Saturday, 27 July 2013

My new favourite expression

How could I not have heard the term FoMO (Fear of Missing Out)? I know the FoMO concept intimately, having suffered from it my entire life. It explains quite a lot of my behavioural quirks, like wandering around the house while brushing my teeth in case something else more interesting is going on or appearing at breakfast when we have houseguests, half dressed with wet hair, lest I miss a bit of news that my family members with certainly neglect to tell me later.

Being a FoMOist has its upsides. It’s what allows you to chivvy your companions along while walking around strange cities as you search for a restaurant better than the one you are standing in front of, which means occasionally you stumble on a real gem. It’s what gives you the curiosity to try every strange fruit that you come across in the market despite the fact that, up until you tried a mangosteen two days ago, you haven’t tasted a delicious new fruit since you tried a kiwifruit in 1978. It’s what makes you appear adventurous when what you really are is a perennial worrier, wondering if something bigger, better or more interesting is just out of sight around the theoretical corner.

Strange fruit – mangosteen, where have you been all of my life?

However, I suspect many FoMOists are paralysed with indecision because for every positive decision they make, there are the infinite possibilities that they’ve excluded by making that decision. This is typically demonstrated at restaurants, where FoMOists have a difficult time ordering from a large menu (“if I have the Caesar salad, which I love, I won’t be able to try the flambéed frogs’ legs, which might be delicious!”).

Of course, indecision impacts on bigger life events. For example, if you decide to be a fireman, you have passively decided not to be a butcher, a baker or a brain surgeon among other things. Therefore, I suspect most FoMOists let their lives play out, occasionally making some inexplicable (to themselves and to their friends) monumental decision based on nothing more than the fear that there might be something on the other side of that decision than is more exhilarating than where they happen to be standing at the moment of decision-making. That’s my excuse anyway.

Mind you, there was little opportunity for FoMO on mine and Anna’s recent trip to California because our days were absolutely packed with great things. Alex joined us from the UK and we saw every brother, sister, niece, nephew, brother- and sister-in-law on my side of the family. I also managed to see some of my very oldest friends from my early childhood who had the decency to still look young. Alex and Anna experienced their first US 4th of July (not a particularly popular holiday in the UK), we saw the awesome San Jose Earthquakes-LA Galaxy match at Stanford Stadium, picked berries in Santa Ynez, squeezed in three family birthday parties and went to the beach as many times as possible.

While we were stuffing in as much California culture as we could, John was back in Fiji running the Pacific Science Association Conference and looking after the four kittens that were delivered to our living room by a little stray that we’d been feeding. The conference was a success and the kittens well-adjusted enough to place in good homes. And yes, I do tell John he’s a hero at least a couple of times a week.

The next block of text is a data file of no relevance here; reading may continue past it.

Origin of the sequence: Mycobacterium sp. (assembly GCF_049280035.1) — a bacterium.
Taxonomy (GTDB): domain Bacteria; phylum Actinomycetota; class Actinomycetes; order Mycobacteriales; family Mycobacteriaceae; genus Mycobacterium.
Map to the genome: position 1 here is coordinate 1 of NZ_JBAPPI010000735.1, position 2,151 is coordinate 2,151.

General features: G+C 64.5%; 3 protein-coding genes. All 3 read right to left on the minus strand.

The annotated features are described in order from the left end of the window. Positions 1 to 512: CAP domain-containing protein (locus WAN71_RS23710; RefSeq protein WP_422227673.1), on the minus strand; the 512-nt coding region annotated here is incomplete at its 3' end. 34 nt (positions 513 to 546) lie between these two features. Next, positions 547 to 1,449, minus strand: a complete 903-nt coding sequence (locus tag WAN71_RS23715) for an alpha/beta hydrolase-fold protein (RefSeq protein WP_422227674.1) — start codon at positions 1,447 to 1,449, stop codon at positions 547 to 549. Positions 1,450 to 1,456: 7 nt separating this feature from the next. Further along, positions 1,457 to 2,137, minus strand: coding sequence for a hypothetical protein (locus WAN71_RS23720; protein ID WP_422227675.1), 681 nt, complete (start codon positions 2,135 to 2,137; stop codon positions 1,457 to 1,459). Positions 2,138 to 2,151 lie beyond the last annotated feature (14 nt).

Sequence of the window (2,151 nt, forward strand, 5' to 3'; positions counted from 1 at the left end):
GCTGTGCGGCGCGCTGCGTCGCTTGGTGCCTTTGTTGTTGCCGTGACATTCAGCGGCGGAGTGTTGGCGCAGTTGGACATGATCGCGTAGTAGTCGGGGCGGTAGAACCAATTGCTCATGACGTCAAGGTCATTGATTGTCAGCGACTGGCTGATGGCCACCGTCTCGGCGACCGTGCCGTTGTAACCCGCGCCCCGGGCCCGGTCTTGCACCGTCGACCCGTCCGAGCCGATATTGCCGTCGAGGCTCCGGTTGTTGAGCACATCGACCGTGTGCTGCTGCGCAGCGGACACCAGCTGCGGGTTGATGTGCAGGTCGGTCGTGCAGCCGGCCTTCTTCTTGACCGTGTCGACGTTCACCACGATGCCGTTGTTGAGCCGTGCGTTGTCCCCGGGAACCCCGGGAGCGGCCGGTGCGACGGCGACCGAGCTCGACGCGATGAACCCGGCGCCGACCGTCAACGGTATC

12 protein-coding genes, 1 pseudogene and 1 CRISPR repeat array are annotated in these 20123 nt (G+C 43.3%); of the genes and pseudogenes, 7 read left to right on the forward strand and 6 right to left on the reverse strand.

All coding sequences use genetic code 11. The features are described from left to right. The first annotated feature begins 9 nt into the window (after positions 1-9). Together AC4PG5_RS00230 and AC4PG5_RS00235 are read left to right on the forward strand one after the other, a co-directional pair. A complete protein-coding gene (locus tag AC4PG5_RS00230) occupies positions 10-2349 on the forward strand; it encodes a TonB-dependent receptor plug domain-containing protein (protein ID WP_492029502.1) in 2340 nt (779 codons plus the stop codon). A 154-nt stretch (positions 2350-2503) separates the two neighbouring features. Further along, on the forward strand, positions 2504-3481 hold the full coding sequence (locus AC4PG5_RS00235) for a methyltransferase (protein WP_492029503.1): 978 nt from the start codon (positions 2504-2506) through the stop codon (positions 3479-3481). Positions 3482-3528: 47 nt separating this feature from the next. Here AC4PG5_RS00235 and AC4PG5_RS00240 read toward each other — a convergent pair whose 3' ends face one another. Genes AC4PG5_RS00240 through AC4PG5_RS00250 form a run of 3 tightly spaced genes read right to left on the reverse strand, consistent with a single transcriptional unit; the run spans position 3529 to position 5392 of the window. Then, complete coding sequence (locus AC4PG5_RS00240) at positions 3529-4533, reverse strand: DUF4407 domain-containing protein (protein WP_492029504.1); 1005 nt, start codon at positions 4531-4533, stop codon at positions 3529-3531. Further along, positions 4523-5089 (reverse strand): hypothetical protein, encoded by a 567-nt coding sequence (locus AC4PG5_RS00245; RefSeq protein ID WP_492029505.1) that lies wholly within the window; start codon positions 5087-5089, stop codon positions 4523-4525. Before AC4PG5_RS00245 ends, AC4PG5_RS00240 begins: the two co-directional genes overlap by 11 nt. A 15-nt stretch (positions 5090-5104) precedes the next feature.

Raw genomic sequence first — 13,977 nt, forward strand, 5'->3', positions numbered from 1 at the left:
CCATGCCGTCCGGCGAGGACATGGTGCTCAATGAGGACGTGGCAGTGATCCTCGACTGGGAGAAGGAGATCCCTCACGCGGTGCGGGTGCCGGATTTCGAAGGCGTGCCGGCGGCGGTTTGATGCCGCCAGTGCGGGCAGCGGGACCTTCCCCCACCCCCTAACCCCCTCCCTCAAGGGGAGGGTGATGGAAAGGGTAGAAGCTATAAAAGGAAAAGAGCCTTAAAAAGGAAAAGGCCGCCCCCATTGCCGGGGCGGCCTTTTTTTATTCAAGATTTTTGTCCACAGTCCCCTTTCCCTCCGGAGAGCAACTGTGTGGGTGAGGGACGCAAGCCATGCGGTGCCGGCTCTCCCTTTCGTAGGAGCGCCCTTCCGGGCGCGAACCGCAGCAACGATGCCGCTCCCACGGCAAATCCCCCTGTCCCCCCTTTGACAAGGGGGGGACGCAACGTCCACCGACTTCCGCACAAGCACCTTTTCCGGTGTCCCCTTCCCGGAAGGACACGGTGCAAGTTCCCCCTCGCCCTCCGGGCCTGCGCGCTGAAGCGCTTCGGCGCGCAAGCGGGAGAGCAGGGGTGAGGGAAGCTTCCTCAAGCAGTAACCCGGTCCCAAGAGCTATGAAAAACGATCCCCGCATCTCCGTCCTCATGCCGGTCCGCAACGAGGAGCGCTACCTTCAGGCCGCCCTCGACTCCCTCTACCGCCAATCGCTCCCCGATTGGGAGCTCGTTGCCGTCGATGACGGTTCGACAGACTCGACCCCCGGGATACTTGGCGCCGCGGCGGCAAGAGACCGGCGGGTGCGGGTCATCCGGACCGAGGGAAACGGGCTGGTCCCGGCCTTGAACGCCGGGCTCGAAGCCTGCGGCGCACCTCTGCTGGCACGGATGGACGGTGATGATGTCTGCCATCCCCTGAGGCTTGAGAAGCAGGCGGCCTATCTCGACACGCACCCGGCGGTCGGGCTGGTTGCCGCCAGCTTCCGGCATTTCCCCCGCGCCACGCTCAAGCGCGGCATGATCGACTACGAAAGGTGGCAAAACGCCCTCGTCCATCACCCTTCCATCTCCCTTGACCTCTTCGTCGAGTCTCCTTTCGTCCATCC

The kittens were replaced by the same number of toads soon after they were re-homed.

Back in Fiji, our UK next door neighbours came to visit on their round-the-world adventure. They embraced the Fijian experience whole-heartedly (despite it being so chilly that I had to don a fleece several times), going rafting on the Navua River, walking along the sea wall into Suva for a day’s sight-seeing, going off the rope swing at Colo-i-Suva and learning (and using) basic Fijian words. Their boys are going to be spoiled for life as on their second snorkel off of Naigani, we saw a white-tipped shark, a Ridley’s turtle as well as amazing coral cover. Seriously, there will be no point in them visiting the Caribbean now. On their last night here, we went to our usual, The Bad Dog, to toast them bon voyage with colourful cocktails/mocktails with them in their full bula regalia.

It’s times like that I can ignore my FoMO tendencies because I’m sure that if I were able to peek around the theoretical corner, my little piece of the world would be better than anything I might see on the other side.

4 comments:

  1. Bob, being the youngest of five, and I, being the second-youngest of eight, we have a theory that we both were raised to feel like we were always missing out something good that everyone older than us was doing. We believe it's why we have a tendency to stay up later than everyone else. Your post hits the nail on the head. I read your examples nodding in agreement. I thought you should know that, just in case you wondered if you could have used better ones. :-)

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    1. You're feet must get tired walking around NYC looking for the "better" whatever.

      I'm fourth of five, so perhaps there's something to your theory. I can see it now "Is Birth Order associated with Delayed and Compulsive Decision Making?"....

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    2. I cannot tell you how often we head out with a restaurant in mind, but spend an extra thirty minutes stopping to look at other menus along the way.

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  2. It's been Really great work, I would like to join your blog anyway so please continue sharing with us thank you . : )

    ReplyDelete